Radiation? A health tonic! The history of L.A.’s radium rage

By Michael Collins

Los Angeles CityBeat/ValleyBeat — August 5, 2006

Once upon a time in the City of Angels, radioactive products made with lethal yet luminous radium became a health rage. Wondrous radium, which cost $1 million an ounce in the 1920s, was commonly prescribed by physicians to treat cancer, heart trouble, impotence, ulcers, depression, arthritis, high blood pressure, tuberculosis, and blindness. Along with various concoctions of “pitch blend” – a mix of radium and uranium – these radioactive products fit well into the Southern California lifestyle, which touted its dry climate and clean air as the ultimate healthy environment.

This, of course, was before the deadly effects of radiation were well documented. The discovery of x-rays in 1895 led directly to Henri Becquerel’s detection of the radioactivity of uranium in 1896 and then to the discovery of radium by Marie and Pierre Curie in 1898, for which Becquerel and the Curies shared the Nobel Prize in 1903.

Zimmer Laboratories of Los Angeles concocted the Zimmer Radium Emanator, a six-inch porous cone designed to soak overnight in water, infusing it with radioactivity. The company made 5,000 to 10,000 of these devices and noted that “cone water is fortified with nature’s radio-activity, the life of every living thing called Vitamin D [sic]. Children who drink this water will probably never have ulcers, tumors, cancers, or goiter.” Through the 1940s and 1950s, the company continued producing the Zimmer Radon Generator, which produced radon, a deadly, gaseous by-product of radium.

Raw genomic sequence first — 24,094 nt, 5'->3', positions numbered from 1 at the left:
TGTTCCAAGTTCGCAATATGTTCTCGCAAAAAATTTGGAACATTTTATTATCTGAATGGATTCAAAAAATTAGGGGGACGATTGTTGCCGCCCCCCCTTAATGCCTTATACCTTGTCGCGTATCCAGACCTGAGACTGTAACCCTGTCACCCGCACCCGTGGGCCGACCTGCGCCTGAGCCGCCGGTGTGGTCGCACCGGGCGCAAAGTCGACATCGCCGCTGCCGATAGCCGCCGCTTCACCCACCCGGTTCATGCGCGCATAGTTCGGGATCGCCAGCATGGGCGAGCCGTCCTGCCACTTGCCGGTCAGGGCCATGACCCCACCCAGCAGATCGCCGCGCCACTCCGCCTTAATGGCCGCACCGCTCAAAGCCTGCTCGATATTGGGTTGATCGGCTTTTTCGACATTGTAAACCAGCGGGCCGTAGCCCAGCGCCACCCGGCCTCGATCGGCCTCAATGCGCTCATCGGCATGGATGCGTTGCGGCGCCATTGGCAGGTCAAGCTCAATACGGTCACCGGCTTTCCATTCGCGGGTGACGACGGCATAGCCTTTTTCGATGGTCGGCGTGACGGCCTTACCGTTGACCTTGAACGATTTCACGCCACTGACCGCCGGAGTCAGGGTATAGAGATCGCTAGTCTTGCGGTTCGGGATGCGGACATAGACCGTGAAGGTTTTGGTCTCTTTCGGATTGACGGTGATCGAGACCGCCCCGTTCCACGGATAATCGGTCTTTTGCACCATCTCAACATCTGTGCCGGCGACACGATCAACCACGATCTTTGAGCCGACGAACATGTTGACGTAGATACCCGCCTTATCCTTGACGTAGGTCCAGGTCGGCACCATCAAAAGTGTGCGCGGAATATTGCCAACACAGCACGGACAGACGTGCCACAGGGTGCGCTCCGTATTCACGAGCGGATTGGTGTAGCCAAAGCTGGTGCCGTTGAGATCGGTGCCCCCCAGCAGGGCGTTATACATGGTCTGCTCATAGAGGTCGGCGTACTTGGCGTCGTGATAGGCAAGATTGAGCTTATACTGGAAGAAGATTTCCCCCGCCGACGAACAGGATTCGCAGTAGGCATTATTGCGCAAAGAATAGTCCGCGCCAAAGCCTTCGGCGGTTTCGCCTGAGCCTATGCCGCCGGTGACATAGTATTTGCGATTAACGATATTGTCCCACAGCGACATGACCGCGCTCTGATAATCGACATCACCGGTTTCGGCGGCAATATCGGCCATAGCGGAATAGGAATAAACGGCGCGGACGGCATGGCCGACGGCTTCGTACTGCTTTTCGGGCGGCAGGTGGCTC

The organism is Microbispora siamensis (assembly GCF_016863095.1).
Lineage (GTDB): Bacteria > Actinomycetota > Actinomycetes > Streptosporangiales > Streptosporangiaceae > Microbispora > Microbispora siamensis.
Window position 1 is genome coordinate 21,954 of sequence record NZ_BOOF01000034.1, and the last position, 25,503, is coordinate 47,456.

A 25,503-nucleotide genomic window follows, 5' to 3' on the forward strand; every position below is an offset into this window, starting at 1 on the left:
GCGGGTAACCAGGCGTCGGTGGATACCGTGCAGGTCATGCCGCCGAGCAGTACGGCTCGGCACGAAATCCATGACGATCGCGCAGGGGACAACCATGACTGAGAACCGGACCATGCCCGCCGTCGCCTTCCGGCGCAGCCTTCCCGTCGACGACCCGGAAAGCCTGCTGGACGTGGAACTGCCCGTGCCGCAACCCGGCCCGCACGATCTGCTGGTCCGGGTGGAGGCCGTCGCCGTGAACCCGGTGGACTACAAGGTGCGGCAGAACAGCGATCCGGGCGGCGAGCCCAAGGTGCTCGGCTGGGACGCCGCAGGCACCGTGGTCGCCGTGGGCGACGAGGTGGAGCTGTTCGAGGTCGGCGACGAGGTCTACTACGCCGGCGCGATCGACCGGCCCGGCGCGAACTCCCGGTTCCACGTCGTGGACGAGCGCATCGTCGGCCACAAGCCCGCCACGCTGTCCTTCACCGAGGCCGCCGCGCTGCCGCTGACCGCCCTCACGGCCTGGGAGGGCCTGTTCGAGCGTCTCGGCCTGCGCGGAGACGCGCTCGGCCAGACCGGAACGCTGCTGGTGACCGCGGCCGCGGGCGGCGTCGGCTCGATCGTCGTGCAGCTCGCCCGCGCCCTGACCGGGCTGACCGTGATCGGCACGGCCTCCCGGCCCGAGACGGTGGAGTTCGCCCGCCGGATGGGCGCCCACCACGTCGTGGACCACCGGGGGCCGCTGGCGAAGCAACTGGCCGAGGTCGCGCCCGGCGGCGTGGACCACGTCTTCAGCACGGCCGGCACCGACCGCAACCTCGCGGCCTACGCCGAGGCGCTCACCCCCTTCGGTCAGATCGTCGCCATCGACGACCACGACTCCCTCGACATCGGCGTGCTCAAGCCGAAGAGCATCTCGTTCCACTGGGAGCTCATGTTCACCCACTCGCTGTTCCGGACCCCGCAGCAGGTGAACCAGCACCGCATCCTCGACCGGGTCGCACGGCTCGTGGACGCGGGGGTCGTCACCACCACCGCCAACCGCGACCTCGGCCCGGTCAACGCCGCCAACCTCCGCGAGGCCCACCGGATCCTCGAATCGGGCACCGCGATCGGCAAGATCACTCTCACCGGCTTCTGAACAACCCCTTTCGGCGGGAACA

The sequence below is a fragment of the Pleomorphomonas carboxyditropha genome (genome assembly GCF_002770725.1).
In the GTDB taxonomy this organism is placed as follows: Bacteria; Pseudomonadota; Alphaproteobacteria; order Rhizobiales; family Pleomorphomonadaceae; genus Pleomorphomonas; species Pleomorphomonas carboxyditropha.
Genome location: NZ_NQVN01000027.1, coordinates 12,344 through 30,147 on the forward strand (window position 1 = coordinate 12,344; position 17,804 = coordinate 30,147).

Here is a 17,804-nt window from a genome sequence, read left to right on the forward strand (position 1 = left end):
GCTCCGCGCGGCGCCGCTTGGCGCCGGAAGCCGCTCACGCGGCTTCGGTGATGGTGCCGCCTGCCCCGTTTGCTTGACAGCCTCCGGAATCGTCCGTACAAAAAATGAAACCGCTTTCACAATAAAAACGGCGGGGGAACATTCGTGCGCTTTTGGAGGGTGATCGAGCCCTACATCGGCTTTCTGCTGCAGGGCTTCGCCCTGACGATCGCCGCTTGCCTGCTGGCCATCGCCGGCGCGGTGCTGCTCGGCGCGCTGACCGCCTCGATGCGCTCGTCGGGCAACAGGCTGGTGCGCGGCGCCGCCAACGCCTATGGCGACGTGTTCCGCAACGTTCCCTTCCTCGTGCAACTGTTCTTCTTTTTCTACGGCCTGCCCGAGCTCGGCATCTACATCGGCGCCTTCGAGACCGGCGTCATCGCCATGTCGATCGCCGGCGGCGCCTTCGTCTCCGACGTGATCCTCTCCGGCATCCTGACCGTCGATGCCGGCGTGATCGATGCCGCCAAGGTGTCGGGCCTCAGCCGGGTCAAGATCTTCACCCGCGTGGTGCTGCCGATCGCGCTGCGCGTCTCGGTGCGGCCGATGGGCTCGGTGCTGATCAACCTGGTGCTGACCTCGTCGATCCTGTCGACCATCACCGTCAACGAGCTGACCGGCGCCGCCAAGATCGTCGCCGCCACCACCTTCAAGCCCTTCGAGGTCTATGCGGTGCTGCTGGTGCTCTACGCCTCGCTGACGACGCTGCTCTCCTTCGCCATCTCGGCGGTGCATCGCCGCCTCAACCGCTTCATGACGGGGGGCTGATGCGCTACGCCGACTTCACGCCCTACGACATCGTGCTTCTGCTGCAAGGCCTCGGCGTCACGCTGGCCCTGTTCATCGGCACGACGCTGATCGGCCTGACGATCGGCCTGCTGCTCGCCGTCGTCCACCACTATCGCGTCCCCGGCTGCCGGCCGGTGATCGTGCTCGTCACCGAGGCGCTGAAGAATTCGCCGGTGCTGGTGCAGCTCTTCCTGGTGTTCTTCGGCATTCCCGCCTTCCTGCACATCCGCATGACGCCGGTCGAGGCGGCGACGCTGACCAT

Radium Life, Inc. of Los Angeles made the Radium Emanator, a wacky-looking device with five disks of pitch blend on a pole that added radium to drinking water. The Radium Appliance Company of Los Angeles manufactured the Radio-Active Solar Pad, touting its miraculous powers: “When applied to the body, the pad immediately begins to discharge this energy into the system, sending the life-giving current through the blood and nervous system.”

Thousands of people drank radium-laced bottled water as an all-purpose elixir known popularly as “liquid sunshine.” As recently as 1952, Life magazine wrote about the healthy effects of inhaling radioactive radon gas in deep mines. Even today, the Merry Widow Health Mine near Butte, Montana and the nearby Sunshine Radon Health Mine advertise that visitors to the mines report multiple benefits from inhaling radioactive radon. Radon gas, however, has been most commonly linked to lung cancer.

For her troubles, Madame Curie would die of acute lymphoblastic leukemia in 1934 after exposure to radium and other radioactive substances. Even her century-old scientific notebooks are still so radioactive that they are too dangerous to touch.